“Ulf has built a very strong coaching resume during a decade behind the bench in the AHL, NHL and Swedish league,” Carolina GM Ron Francis said in a release. “He has a proven history of helping to develop young players and understands the organizational culture that we are building here.”

Samuelsson, who won back-to-back Stanley Cups with Francis in Pittsburgh during the 90s, has spent the last three seasons as Alain Vigneault’s right-hand man in New York, helping the Rangers advance to the Stanley Cup Final in ’14 and the Eastern Conference Final last season.

Prior to joining the Rangers, he spent two seasons as head coach for Modo of the Swedish Hockey League.

Samuelsson will replace Mark Morris in Charlotte, after Morris accepted the head coaching gig at St. Lawrence University. Morris had only been on the job for one year, having inherited the position from former ‘Cane Jeff Daniels.

Report: Marleau won’t face supplemental discipline for hit on Rust

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It sounds like Patrick Marleau won’t be suspended for his hit on Penguins forward Bryan Rust (top) in Game 1 of the Stanley Cup Final on Monday night, according to the Pittsburgh Post-Gazette.

After the game, Marleau told reporters that he was pretty confident he wouldn’t be suspended and it sounds like he’s right.

Penguins head coach Mike Sullivan didn’t see things the same way.

“It’s a blindside hit to the head,” he said. “[Marleau] gets a penalty and I’m sure the league will look at it.”

Marleau was given a two-minute penalty for an illegal hit to the head on the play.

Rust played a single shift after taking the hit, but he went to the locker room after that and didn’t return. Sullivan said he’s day-to-day. It’s unclear if Rust will practice with the team on Tuesday.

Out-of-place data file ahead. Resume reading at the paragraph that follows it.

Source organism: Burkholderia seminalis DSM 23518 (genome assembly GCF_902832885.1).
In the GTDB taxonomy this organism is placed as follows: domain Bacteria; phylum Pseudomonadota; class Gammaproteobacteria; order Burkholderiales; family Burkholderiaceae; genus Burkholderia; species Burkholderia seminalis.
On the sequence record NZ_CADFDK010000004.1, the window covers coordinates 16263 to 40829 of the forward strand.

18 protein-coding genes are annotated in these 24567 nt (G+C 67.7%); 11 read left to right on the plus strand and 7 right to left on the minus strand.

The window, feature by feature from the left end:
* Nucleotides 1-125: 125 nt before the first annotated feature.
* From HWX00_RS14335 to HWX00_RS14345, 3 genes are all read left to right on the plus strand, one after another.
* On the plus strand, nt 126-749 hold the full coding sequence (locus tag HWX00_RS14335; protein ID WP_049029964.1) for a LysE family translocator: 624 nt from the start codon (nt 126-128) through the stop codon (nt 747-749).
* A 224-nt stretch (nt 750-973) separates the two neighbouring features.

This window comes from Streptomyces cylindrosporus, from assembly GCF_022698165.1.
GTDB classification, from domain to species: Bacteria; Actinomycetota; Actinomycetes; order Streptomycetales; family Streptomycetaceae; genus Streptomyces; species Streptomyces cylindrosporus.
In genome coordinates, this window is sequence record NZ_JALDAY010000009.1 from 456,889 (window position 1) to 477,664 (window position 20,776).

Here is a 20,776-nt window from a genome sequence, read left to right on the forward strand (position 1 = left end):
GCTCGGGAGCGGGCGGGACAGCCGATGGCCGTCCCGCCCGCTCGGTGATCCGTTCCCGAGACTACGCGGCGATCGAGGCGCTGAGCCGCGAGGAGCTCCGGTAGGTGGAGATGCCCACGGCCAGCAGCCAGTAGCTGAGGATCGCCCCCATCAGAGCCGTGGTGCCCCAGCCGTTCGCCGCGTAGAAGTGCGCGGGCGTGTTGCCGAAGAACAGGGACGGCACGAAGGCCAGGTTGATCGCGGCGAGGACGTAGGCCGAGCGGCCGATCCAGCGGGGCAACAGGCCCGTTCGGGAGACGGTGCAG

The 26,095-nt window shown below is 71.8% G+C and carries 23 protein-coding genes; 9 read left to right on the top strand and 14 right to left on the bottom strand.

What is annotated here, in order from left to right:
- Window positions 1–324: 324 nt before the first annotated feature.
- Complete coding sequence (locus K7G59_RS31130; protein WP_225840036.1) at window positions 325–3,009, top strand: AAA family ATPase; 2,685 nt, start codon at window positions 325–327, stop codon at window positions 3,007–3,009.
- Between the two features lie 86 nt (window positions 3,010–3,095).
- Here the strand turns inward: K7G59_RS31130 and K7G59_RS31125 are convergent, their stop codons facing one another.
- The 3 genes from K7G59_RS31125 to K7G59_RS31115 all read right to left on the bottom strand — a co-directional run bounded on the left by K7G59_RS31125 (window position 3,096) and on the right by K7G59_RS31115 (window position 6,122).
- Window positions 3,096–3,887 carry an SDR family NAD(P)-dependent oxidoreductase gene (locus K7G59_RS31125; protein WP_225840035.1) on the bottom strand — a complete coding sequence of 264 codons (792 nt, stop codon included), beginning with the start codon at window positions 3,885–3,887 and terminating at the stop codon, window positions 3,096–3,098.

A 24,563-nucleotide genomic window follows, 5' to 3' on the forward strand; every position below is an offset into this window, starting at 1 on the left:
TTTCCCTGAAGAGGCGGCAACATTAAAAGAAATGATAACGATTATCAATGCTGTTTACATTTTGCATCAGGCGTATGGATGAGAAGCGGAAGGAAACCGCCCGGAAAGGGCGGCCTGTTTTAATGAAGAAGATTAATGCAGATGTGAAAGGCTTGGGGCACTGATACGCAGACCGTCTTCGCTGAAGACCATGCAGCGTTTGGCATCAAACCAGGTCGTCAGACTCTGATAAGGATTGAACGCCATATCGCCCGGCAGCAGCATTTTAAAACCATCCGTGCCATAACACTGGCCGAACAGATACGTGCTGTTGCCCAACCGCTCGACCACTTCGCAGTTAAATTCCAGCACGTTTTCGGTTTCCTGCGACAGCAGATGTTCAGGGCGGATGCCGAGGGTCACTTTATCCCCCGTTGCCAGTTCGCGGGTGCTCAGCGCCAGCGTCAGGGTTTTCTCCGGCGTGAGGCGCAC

Former Flyer Rick MacLeish passes away at age 66

MacLeish
Flyers.nhl.com
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Former Philadelphia Flyers forward Rick MacLeish passed away on Monday night. He was 66-years-old. The organization confirmed the news early Tuesday morning. MacLeish was battling meningitis as well as kidney and liver problems, per Philly.com.

“With the passing of Rick MacLeish, the Flyers have lost one of their legends,” Flyers President Paul Holmgren said in a release. “A good father, grandfather, teammate and friend, Rick will be missed by all who were fortunate to come and know him over the years. His happy and friendly demeanor was front and center everywhere Rick went. Today, our thoughts and prayers are with Rick’s wife, Charlene, his daughters, Danielle and Brianna along with his grandchildren. May he rest in peace.”

MacLeish first put on a Flyers jersey during the 1970-71 season. He would go on to score 349 goals and 759 points in 846 NHL games with Philadelphia, Hartford, Pittsburgh and Detroit. MacLeish also scored what is considered to be the most important goal in Flyers history when he netted the opening goal in Game 6 of the 1974 Stanley Cup Final against Boston. The Flyers would clinch their first Stanley Cup that night.

He won a pair of Stanley Cups with the Flyers and was named an NHL All-Star three times in his career.

PHT Morning Skate: Nick Bonino has been pretty clutch this postseason

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PHT’s Morning Skate takes a look around the world of hockey to see what’s happening and what we’ll be talking about around the NHL world and beyond.

Pascal Dupuis wrote a piece for The Players’ Tribune.

Matt Cullen also wrote a piece for The Players’ Tribune called “Hockey Dad”.

Dainius Zubrus is making his third trip to the cup final, but he still hasn’t won one. (Puck Daddy)

–Watch the highlights from Game 1 of the Stanley Cup Final. (Top)

–Here’s the Punjabi call of Nick Bonino‘s game-winning goal. (Streamable)

–Speaking of Bonino, he’s been pretty clutch this postseason:

–The NHL still wants to play an outdoor game on Parliament Hill in Ottawa. (Ottawa Sun)